Skull drawing and process

I went for a walk in a snowstorm the other day, and drunk a bunch of beer that night. The combination weakened me and now I'm pretty sick.
Since I'm just up to easy stuff today, I sketched the head for my undead dragon out...






Concept art with markers
Materials:
Chartpak cool grey markers #1-5, warm grey #1
Pad of marker paper, pad of manilla paper
2-3 black ink pens of various thickness
detail brush and bottle of Daler Rowney FW Acrylic Artists Ink: white
Col-Erase Light blue Prismacolor pencil
Kneaded eraser

Procedure:
I use either white marker paper (prevents bleed-through) or plain yellow colored manilla paper. The marker paper is cleaner and more precise, but the manilla gives you a nice mid-tone start.

Using the white marker paper, start your drawing with blue pencil; I use Col-Erase Light blue from Prismacolor. This soft, light pencil allows you to erase easily and draw loosely without getting messy or overly dark. You may not really know what you are drawing as you begin, since you are experimenting with new shapes and letting the form evolve. Being loose and making many changes is easier with the blue pencil and your design never feels overworked because it remains light and malleable. Think of drawing the underneath structural forms before you add details and costuming. “draw through” and construct the forms so that everything is solid and the 3-d construction is understood.

Using the manilla paper, I draw directly and immediately with a warm grey#1 marker, which is basically the same yellow as the paper, only darker. This marker will optically “fade away” and you won’t notice this part of the drawing after darker, cooler tones are established, and since the color is similar to the paper.
The blue pencil and warm #1 marker beginnings achieve the same goal: of a forgiving starting point that never gets messy and is unnoticeable in the end, allowing you to both think and draw from the ground up.


After establishing your drawing with one of the methods above, use the #4 cool grey marker and flatly block in the “shadow shape” and cast shadows. After this step, the drawing should look quite graphic and full of light and contrast.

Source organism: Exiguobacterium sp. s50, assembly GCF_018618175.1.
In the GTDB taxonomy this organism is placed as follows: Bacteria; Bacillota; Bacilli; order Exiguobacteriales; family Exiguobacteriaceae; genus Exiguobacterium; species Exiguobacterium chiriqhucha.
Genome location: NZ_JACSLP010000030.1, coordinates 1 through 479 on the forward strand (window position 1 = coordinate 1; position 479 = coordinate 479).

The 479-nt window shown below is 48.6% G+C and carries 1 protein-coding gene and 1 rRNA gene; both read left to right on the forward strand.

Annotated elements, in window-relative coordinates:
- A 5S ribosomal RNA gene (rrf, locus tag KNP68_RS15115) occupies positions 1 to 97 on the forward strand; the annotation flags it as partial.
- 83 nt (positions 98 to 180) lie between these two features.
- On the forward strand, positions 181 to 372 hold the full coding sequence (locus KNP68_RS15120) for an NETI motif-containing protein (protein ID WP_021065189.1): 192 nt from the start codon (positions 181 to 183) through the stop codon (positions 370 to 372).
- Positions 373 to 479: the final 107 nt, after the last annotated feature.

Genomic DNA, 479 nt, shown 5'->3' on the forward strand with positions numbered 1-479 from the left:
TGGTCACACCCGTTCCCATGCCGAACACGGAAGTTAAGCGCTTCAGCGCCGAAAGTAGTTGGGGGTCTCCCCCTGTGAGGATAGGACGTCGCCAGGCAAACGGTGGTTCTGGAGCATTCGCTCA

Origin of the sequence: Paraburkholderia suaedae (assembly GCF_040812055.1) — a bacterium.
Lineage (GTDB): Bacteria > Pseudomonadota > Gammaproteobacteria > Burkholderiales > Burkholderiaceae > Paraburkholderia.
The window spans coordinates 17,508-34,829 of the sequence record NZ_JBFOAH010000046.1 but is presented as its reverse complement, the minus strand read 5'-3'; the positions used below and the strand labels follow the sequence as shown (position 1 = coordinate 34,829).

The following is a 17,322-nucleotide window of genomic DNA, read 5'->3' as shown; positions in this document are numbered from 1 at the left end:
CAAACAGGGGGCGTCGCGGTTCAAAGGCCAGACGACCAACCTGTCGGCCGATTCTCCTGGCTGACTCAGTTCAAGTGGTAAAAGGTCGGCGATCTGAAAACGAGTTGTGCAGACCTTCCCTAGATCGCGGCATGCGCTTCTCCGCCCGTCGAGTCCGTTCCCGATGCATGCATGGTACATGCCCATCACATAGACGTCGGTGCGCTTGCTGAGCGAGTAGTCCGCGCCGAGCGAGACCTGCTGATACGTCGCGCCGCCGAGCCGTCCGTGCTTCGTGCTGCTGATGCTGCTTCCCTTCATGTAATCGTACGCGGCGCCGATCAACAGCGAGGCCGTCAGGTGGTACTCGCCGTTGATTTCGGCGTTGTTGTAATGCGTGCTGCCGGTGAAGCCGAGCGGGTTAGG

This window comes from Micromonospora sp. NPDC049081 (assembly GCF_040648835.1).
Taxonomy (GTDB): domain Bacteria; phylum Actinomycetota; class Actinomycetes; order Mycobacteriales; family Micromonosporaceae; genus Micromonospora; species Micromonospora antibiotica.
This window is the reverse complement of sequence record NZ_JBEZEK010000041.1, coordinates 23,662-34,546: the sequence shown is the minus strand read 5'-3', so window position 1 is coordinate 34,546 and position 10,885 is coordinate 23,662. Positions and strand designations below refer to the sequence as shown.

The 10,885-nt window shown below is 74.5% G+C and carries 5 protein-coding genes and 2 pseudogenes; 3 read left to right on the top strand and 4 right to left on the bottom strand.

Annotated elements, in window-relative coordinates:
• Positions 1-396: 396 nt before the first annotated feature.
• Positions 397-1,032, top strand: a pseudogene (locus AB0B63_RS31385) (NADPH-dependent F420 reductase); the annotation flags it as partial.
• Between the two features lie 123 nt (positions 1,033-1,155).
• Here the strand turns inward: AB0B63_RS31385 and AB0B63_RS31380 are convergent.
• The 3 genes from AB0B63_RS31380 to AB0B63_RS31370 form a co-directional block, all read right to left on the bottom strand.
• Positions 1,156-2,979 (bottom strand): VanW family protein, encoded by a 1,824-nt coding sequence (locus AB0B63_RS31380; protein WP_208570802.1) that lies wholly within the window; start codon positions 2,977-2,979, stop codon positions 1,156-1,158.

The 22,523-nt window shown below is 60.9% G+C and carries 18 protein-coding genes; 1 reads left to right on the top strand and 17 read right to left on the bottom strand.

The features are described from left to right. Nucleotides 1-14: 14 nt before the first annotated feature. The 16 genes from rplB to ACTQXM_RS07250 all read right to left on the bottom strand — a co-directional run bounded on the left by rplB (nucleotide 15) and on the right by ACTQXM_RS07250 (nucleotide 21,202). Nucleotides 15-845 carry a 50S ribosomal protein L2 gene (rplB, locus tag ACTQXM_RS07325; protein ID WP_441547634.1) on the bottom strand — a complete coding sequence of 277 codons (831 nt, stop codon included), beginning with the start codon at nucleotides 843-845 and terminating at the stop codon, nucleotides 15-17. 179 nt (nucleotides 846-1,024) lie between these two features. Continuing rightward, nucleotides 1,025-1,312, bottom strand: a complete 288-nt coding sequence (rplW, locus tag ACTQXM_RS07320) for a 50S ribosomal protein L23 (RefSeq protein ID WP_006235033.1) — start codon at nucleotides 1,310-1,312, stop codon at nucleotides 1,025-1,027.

Using a thin black pen, re-draw the concept and add line details. Using a thicker one, establish the very dark black areas, undersides and heavier line weights. Concentrate on cleaning up the design and enhance the lines using a line weight which indicates the light direction. (thin lines on top, thicker underneath, thin in the distance, thicker coming forward, etc…)

Next, use the #2 or #3, or better yet a maker that is drying out and fades with the stroke to round the forms in the light areas, thus adding the mid tones that gradate from the dark to light side of a form.

Lastly, add any final highlights or make corrections with the white paint and brush. Avoid putting white into the flat shadow areas if possible, and use the paint sparingly for crisp details.

Friday, October 9, 2009

elemental dragon

I havent done anything on the dragon mentioned previously, but here's a dragon made a couple months ago for the Art Order earthquake dragon challenge.
It could have been more earthquake-y, but I just made it up as I did it and didn't really think about it much...anyhow the judges liked it.
After a few of these challenges, I've now "gotten the call" and am doing official paid work for Dungeon and Dragons, which I'm happy about. Hopefully I'll have stuff to show at the end of the month...


Friday, October 2, 2009

Undead Dragon thumbnails

Recently began exploration for an undead Dragon concept for a project I'm working on. Below are sone thumbnails to experiment with different body types and some marker sketches to play with some skull variations. Stay tuned as it develops!